Public officials and labor leaders at a virtual town hall Wednesday urged continued efforts to vaccinate essential workers who are largely Black and Latino even as California reopened its economy this week, shedding pandemic-related mask mandates and capacity limits at most workplaces.
California officials have struggled to balance vaccination speed with equity, knowing that residents of ZIP codes hardest hit by the pandemic have a more difficult time getting to shots. Back in March, when vaccine supplies were still tight, Gov. Gavin Newsom started setting aside 40% of doses for people living in those vulnerable ZIP codes, which were largely in the state’s central valley and Los Angeles County.
Still, Black and Latino Californians continue to lag in vaccinations while Asian Americans are overrepresented, according to the state. Latinos are 39% of the vaccine eligible population but make up 28% of people who have received at least one shot while white residents, who are 38% of the eligible population, make up 36% of people vaccinated. Black residents are nearly 6% of the vaccine eligible population but account for 3.8% of people who have received at least one dose.
“We obviously have a long way to go. We laid the foundation, we’ve seen what works, and we’re learning what our next steps need to be to step it up even more on vaccine equity,” said Jim Mangia, president & CEO of St. John’s Well Child & Family Center in Los Angeles.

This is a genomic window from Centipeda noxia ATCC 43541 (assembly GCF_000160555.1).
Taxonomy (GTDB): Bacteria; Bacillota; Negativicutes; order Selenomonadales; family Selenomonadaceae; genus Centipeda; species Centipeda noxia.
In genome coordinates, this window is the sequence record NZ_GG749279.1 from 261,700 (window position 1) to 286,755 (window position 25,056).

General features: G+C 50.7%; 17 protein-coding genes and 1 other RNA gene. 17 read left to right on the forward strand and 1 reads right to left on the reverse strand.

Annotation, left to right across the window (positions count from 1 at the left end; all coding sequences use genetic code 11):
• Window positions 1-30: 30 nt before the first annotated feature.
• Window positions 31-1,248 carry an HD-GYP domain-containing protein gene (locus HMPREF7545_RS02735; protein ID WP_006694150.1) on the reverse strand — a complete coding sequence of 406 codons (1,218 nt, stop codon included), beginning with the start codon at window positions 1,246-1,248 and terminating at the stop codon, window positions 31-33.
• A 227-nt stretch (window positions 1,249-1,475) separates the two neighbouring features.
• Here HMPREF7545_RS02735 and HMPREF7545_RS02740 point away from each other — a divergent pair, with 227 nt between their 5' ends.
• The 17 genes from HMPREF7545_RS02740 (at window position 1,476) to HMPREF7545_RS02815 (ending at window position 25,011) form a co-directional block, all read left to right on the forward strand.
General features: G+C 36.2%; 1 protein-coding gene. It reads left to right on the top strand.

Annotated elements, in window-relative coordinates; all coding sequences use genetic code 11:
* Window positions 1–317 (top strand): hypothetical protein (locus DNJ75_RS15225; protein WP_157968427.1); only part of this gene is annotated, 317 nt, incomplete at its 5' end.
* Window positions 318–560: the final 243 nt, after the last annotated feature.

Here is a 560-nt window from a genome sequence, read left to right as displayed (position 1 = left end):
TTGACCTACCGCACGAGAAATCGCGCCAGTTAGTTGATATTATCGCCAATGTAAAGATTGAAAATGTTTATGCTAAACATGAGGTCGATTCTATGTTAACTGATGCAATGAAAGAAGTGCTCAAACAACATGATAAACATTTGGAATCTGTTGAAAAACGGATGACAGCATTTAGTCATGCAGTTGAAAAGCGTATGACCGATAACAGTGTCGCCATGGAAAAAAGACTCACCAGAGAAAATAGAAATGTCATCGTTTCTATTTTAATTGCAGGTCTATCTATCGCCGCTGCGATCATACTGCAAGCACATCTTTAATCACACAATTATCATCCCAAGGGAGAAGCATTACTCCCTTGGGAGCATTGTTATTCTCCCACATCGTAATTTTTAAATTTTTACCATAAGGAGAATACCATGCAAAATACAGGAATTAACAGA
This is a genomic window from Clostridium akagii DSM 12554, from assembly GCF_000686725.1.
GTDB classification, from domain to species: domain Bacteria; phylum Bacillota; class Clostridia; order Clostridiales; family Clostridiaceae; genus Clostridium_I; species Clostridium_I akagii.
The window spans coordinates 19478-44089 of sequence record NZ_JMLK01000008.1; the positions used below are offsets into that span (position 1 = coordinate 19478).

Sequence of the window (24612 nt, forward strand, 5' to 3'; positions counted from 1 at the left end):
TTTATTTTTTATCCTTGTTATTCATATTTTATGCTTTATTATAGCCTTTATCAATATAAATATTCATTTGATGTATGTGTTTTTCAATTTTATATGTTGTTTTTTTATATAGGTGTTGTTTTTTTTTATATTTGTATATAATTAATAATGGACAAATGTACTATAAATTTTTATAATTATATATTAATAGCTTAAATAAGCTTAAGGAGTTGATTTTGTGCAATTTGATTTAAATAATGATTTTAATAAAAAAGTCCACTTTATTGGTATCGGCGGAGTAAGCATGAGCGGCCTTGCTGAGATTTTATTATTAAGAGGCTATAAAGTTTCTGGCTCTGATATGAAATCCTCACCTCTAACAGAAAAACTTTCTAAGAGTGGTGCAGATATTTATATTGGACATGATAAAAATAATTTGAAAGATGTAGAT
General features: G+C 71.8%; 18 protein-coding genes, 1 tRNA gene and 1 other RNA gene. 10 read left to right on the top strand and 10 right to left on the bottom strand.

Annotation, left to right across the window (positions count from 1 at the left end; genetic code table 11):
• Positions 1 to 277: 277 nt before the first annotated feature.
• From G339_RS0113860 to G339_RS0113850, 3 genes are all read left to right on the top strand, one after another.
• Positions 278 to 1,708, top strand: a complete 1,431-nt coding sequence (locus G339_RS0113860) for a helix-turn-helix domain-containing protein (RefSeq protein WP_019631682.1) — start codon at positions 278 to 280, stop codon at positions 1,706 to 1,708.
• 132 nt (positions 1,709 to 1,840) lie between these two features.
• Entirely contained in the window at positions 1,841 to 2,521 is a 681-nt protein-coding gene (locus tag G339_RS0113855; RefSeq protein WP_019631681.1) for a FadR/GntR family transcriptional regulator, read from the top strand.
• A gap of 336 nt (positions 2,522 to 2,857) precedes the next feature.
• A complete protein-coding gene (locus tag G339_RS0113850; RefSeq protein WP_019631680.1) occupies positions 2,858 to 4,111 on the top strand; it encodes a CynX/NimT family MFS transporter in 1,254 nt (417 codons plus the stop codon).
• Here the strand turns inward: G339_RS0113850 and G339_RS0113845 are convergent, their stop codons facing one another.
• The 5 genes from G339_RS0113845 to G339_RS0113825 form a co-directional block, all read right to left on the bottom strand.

His community health clinic, which hosted Wednesday’s virtual town hall, purchased special freezers and set up call hotlines to reach out to its low-income patients even before the vaccine was available broadly, earning praise from public officials who acknowledged that government can be slow to move.
Dr. Barbara Ferrer, LA County’s public health director, said it’s not time to let up on vaccination efforts even with ample supply. While 66% of county residents have received at least one dose, Black and Latino residents still lag Asian Americans and white residents across age groups, the county said this week.
Half as many Black and Latino teens are getting vaccinated as white and Asian American teens. In the 18 to 29 age group, 25% of Black adults and 39% of Latino adults have been vaccinated, compared with 72% of Asian Americans and 55% of white adults.
“We have an inequity in who was vaccinated, and to turn a blind eye to the repercussions of that inequity would be a huge injustice,” said Ferrer, whose county has a quarter of California’s nearly 40 million residents.
Dr. Mark Ghaly, the state’s secretary of health and human services, thanked equity advocates for continually pushing the administration, which was criticized for tapping insurer Blue Shield and Kaiser Permanente to inoculate residents rather than turning to community health clinics to reach underserved populations.
He said 31% of all vaccines administered in California this week went to people living in the bottom quartile of neighborhoods based on metrics such as household income, education level and access to health care.